The Early Modern Commons

Search Results for "Leicester Cathedral"

Your search for posts with tags containing Leicester Cathedral found 5 posts

Hilary Mantel and Shakespeare: fiction versus fact

Hilary Mantel This year’s Reith lecturer, the award-winning historical novelist Hilary Mantel, is in the middle of her five-lecture series on Radio 4, delivered on Tuesdays and repeated on Saturdays. Her subject is writing historical fiction, though...
From: The Shakespeare blog on 4 Jul 2017

Richard III on The Son Rise Morning Show

I'll be on the Son Rise Morning Show this morning at 7:45 a.m. Eastern/6:45 a.m. Central time to talk about the religious services and controversy about the reinterment of the remains of King Richard III, the last king of the House of York. You can listen...

William Oddie on Next Year's Interment of the Catholic Richard III as an Anglican Protestant

William Oddie at The Catholic Herald outlines the reasons for regretting that Richard III isn't to be buried in a Catholic church with a Catholic Mass and prayers for the dead:The point is that he was the last of the Plantagenets and therefore a...

Leicester’s King Richard III Visitors’ Centre or how to commemorate a king

  King Richard III Visitor Centre, Leicester. Roses on an empty throne. Site of Richard III’s tomb with light projection outlining the position of his body At the end of July 2014, the much anticipated King Richard III Visitor Centre opened...
From: renaissanceissues on 4 Sep 2014

Remembering Bosworth and the death of Richard III

The 2013 re-enactment of the cavalry charge at Bosworth 22 August marks the anniversary of the Battle of Bosworth at which in 1485 the ruling king of England, Richard III, was killed. With Henry VII taking the throne it was the end of the Plantagenet...
From: The Shakespeare blog on 22 Aug 2014

Notes on Post Tags Search

By default, this searches for any categories containing your search term: eg, Tudor will also find Tudors, Tudor History, etc. Check the 'exact' box to restrict searching to categories exactly matching your search. All searches are case-insensitive.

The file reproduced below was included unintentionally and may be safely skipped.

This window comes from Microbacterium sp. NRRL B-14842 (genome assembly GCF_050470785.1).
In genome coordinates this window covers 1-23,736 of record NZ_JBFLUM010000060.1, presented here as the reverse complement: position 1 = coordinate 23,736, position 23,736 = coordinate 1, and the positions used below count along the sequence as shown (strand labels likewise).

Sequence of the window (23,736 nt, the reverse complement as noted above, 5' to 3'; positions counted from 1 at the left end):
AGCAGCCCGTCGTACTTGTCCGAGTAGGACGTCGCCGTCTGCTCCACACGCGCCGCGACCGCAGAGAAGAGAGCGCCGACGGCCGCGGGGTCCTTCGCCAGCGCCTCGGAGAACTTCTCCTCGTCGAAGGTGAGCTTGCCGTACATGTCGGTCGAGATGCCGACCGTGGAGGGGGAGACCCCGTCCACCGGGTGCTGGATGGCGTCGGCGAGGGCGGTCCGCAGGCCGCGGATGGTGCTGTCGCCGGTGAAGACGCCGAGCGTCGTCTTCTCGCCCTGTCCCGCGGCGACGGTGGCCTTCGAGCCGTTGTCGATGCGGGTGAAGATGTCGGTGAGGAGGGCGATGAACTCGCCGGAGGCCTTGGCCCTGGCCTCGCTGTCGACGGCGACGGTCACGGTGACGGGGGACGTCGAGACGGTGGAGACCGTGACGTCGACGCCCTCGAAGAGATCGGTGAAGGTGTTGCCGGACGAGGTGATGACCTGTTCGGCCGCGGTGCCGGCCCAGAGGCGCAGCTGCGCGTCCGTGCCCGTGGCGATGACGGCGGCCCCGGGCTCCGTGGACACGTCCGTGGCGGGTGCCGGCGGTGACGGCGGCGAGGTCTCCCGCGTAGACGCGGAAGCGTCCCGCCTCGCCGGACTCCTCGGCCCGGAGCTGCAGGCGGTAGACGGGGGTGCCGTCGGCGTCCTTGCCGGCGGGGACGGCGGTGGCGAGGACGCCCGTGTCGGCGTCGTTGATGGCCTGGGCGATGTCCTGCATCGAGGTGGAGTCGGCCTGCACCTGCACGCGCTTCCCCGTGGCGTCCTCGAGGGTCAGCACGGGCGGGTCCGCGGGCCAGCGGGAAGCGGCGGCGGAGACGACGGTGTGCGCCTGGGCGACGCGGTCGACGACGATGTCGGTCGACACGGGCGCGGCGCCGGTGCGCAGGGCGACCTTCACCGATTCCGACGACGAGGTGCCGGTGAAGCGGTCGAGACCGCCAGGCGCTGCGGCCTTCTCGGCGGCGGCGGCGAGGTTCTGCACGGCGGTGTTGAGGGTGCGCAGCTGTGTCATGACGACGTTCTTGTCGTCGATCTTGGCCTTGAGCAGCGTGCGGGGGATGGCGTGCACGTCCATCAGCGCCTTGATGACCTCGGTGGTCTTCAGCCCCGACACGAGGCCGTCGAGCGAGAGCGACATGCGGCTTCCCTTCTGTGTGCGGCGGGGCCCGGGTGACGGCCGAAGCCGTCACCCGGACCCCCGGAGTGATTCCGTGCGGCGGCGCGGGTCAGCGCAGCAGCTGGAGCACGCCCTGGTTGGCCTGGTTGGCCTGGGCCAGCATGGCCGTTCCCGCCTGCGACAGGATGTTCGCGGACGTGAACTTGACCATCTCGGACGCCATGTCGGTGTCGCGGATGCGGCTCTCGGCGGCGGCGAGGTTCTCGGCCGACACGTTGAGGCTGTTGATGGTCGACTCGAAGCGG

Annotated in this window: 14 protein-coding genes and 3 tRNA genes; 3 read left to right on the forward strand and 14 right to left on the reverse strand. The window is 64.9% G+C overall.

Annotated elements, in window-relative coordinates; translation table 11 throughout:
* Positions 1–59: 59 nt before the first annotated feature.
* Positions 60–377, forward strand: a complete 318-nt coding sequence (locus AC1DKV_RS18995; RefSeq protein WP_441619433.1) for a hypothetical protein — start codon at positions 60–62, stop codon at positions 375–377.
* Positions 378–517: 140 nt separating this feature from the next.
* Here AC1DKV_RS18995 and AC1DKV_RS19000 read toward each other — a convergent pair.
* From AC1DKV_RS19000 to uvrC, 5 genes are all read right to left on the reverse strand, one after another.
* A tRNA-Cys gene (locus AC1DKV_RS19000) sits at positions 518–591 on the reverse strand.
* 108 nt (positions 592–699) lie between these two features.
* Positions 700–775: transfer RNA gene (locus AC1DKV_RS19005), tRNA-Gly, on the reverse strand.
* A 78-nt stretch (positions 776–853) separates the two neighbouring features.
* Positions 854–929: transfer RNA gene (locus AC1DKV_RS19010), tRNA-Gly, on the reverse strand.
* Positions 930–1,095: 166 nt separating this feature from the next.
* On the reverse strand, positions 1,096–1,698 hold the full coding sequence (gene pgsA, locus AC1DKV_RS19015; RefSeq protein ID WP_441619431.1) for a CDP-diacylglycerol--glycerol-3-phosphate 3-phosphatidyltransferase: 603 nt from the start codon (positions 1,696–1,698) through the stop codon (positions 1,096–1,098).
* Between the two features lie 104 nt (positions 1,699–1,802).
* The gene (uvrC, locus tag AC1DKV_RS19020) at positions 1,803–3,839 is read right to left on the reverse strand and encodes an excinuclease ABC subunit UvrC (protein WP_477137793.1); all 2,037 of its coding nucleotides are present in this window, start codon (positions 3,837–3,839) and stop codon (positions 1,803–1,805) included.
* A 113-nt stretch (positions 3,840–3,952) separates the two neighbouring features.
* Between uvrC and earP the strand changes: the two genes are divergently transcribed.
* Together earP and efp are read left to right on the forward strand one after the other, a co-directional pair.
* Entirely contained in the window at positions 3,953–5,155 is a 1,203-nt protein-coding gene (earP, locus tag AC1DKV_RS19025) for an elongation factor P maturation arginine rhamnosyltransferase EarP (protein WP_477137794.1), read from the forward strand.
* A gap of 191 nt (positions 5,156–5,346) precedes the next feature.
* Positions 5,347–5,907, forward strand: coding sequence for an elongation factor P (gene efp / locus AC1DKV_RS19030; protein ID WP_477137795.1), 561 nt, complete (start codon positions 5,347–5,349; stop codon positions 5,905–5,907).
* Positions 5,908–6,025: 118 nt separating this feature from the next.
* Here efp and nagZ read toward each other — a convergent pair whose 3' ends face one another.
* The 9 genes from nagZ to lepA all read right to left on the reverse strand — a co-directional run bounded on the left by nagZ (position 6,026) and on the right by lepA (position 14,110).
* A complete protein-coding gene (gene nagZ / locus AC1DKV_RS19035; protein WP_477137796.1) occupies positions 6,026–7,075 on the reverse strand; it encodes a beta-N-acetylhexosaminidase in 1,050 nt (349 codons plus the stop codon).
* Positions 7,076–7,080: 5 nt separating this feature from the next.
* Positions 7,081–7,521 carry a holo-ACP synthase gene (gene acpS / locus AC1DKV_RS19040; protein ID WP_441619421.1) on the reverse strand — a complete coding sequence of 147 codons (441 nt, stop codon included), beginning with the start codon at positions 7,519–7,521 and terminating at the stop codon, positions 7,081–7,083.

This is a search for tags/categories assigned to blog posts by their authors. The terminology used for post tags varies across different blog platforms, but WordPress tags and categories, Blogspot labels, and Tumblr tags are all included.

This search feature has a number of purposes:

1. to give site users improved access to the content EMC has been aggregating since August 2012, so they can look for bloggers posting on topics they're interested in, explore what's happening in the early modern blogosphere, and so on.

2. to facilitate and encourage the proactive use of post categories/tags by groups of bloggers with shared interests. All searches can be bookmarked for reference, making it possible to create useful resources of blogging about specific news, topics, conferences, etc, in a similar fashion to Twitter hashtags. Bloggers could agree on a shared tag for posts, or an event organiser could announce one in advance, as is often done with Twitter hashtags.

Caveats and Work in Progress

This does not search post content, and it will not find any informal keywords/hashtags within the body of posts.

If EMC doesn't find any <category> tags for a post in the RSS feed it is classified as uncategorized. These and any <category> 'uncategorized' from the feed are omitted from search results. (It should always be borne in mind that some bloggers never use any kind of category or tag at all.)

This will not be a 'real time' search, although EMC updates content every few hours so it's never very far behind events.

The search is at present quite basic and limited. I plan to add a number of more sophisticated features in the future including the ability to filter by blog tags and by dates. I may also introduce RSS feeds for search queries at some point.

Constructing Search Query URLs

If you'd like to use an event tag, it's possible to work out in advance what the URL will be, without needing to visit EMC and run the search manually (though you might be advised to check it works!). But you'll need to use URL encoding as appropriate for any spaces or punctuation in the tag (so it might be a good idea to avoid them).

This is the basic structure:{search term or phrase}

For example, the URL for a simple search for categories containing London:

The URL for a search for the exact category Gunpowder Plot:

In this more complex URL, %20 is the URL encoding for a space between words and &exact=on adds the exact category requirement.

I'll do my best to ensure that the basic URL construction (searchcat?s=...) is stable and persistent as long as the site is around.